Here is some information about the player piano Odeola which has
recently been discussed on MMD.
Odeola player piano advertisements may be found in the deluxe French
journal "L'Illustration" from about 1919 (upright players) to 1929
(large and beautiful instruments), with an advertising peak during
1923-1924. In 1930, they advertised no longer about player piano but
instead record playing machines.
The 88-note player mechanisms equipped either Odeola pianos or
great French makes, such as Erard, Pleyel and Gaveau, which were
well-appreciated by the middle class folk of the time. The commercial
shop was in Paris, at 11, Rue de Quatre-Septembre, and the factory was
at 6, rue Marc Seguin. About 30 agencies were to be found in important
cites (Lyon, Bordeaux, Nice, Monaco...), also in African colonies at
Alger, Oran or Tunis. Branches were in Brussels and London.
They sold a large choice of rolls under their Odeola name but these
rolls were punched by l'EMP (l'Edition Musicale Perforee), so the
catalog numbers are the same for the two editions.
Attached to this message you'll find several pages from a booklet about
"How to play the Odeola", and two advertisements dated 1919 and 1923.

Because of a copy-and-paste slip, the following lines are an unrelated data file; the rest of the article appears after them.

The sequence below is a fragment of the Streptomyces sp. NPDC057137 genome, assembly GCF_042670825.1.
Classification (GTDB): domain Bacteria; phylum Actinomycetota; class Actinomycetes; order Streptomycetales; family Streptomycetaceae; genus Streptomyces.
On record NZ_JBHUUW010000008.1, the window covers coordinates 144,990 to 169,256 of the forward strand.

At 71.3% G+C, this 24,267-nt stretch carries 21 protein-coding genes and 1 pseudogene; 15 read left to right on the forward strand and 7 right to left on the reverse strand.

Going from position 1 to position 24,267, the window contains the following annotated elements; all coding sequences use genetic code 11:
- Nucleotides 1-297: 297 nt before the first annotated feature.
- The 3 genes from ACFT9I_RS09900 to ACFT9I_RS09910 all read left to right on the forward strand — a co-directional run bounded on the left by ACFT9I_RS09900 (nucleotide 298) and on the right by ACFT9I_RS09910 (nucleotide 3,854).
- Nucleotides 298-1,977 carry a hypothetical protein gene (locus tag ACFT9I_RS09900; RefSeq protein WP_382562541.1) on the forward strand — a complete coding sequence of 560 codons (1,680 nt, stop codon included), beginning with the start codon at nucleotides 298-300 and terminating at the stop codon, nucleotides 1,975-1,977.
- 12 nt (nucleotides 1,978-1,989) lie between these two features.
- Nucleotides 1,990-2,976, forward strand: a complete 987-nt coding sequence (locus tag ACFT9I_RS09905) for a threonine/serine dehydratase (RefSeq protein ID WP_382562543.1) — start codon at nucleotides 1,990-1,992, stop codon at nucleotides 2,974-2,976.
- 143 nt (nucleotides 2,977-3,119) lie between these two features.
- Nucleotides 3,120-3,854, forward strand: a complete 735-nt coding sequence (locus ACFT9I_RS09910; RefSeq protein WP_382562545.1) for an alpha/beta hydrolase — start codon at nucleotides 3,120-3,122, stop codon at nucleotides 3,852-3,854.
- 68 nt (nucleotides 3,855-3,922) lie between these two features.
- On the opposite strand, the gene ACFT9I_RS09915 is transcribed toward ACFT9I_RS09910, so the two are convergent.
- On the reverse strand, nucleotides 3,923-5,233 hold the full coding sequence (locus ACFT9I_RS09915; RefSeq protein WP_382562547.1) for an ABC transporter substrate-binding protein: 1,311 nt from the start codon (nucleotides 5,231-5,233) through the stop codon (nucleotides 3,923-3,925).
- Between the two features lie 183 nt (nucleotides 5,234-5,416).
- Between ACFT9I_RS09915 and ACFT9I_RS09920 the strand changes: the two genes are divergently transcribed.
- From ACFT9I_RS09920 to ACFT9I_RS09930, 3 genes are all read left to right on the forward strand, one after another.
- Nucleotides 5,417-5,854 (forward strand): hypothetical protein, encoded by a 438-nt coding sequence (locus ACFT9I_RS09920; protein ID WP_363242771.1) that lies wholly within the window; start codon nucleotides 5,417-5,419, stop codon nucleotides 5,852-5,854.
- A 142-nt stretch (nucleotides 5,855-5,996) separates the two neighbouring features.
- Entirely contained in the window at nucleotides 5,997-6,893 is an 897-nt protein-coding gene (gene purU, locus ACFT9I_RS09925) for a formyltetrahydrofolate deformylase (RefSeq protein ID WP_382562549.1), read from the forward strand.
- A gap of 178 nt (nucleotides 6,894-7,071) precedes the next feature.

In conclusion, many Odeola player pianos survive today, kept by families
because of their good quality. Their trade logo was a cockerel crowing
the phrase, "Je chante et tiens bon" ("I sing and hold up well"), for
their musical quality and sturdiness ("solidite et robustesse" in
French). And I submit these words which accompanied another
"L'Odeola est au piano ce que l'Hispano-Suiza est a l'automobile!"
Amities de France
Perforons la Musique
[ Ah, the French certainly know and appreciate the fine autos.
[ The luxurious and powerful Duesenberg was widely advertised in
[ the 1920s, but aficionados knew that the Hispano-Suiza was the
[ car with the finesse and endurance which wins the road races!
[ Merci beaucoup, Lorraine. I will place the images at the MMD
[ Pictures site. -- Robbie